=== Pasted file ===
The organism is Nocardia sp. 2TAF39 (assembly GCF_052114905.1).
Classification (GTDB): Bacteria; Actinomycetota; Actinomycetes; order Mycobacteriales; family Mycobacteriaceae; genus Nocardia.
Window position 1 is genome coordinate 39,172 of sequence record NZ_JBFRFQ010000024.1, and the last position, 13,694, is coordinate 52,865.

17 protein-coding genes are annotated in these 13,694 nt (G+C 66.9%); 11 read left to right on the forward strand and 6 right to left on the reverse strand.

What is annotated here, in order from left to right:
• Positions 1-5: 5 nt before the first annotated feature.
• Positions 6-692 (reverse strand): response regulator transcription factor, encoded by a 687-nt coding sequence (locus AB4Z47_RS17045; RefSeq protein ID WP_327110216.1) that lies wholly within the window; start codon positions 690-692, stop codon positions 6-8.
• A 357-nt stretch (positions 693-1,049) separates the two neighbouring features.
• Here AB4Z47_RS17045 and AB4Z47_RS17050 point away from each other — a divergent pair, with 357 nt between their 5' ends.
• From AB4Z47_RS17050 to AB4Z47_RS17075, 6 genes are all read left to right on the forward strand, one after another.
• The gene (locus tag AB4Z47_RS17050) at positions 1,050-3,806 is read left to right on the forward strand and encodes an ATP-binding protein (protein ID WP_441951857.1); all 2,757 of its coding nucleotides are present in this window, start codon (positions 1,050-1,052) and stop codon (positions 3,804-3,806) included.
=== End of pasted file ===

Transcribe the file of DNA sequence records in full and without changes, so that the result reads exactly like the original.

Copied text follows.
The organism is Nocardia sp. 2TAF39 (assembly GCF_052114905.1).
Classification (GTDB): Bacteria; Actinomycetota; Actinomycetes; order Mycobacteriales; family Mycobacteriaceae; genus Nocardia.
Window position 1 is genome coordinate 39,172 of sequence record NZ_JBFRFQ010000024.1, and the last position, 13,694, is coordinate 52,865.

17 protein-coding genes are annotated in these 13,694 nt (G+C 66.9%); 11 read left to right on the forward strand and 6 right to left on the reverse strand.

What is annotated here, in order from left to right:
• Positions 1-5: 5 nt before the first annotated feature.
• Positions 6-692 (reverse strand): response regulator transcription factor, encoded by a 687-nt coding sequence (locus AB4Z47_RS17045; RefSeq protein ID WP_327110216.1) that lies wholly within the window; start codon positions 690-692, stop codon positions 6-8.
• A 357-nt stretch (positions 693-1,049) separates the two neighbouring features.
• Here AB4Z47_RS17045 and AB4Z47_RS17050 point away from each other — a divergent pair, with 357 nt between their 5' ends.
• From AB4Z47_RS17050 to AB4Z47_RS17075, 6 genes are all read left to right on the forward strand, one after another.
• The gene (locus tag AB4Z47_RS17050) at positions 1,050-3,806 is read left to right on the forward strand and encodes an ATP-binding protein (protein ID WP_441951857.1); all 2,757 of its coding nucleotides are present in this window, start codon (positions 1,050-1,052) and stop codon (positions 3,804-3,806) included.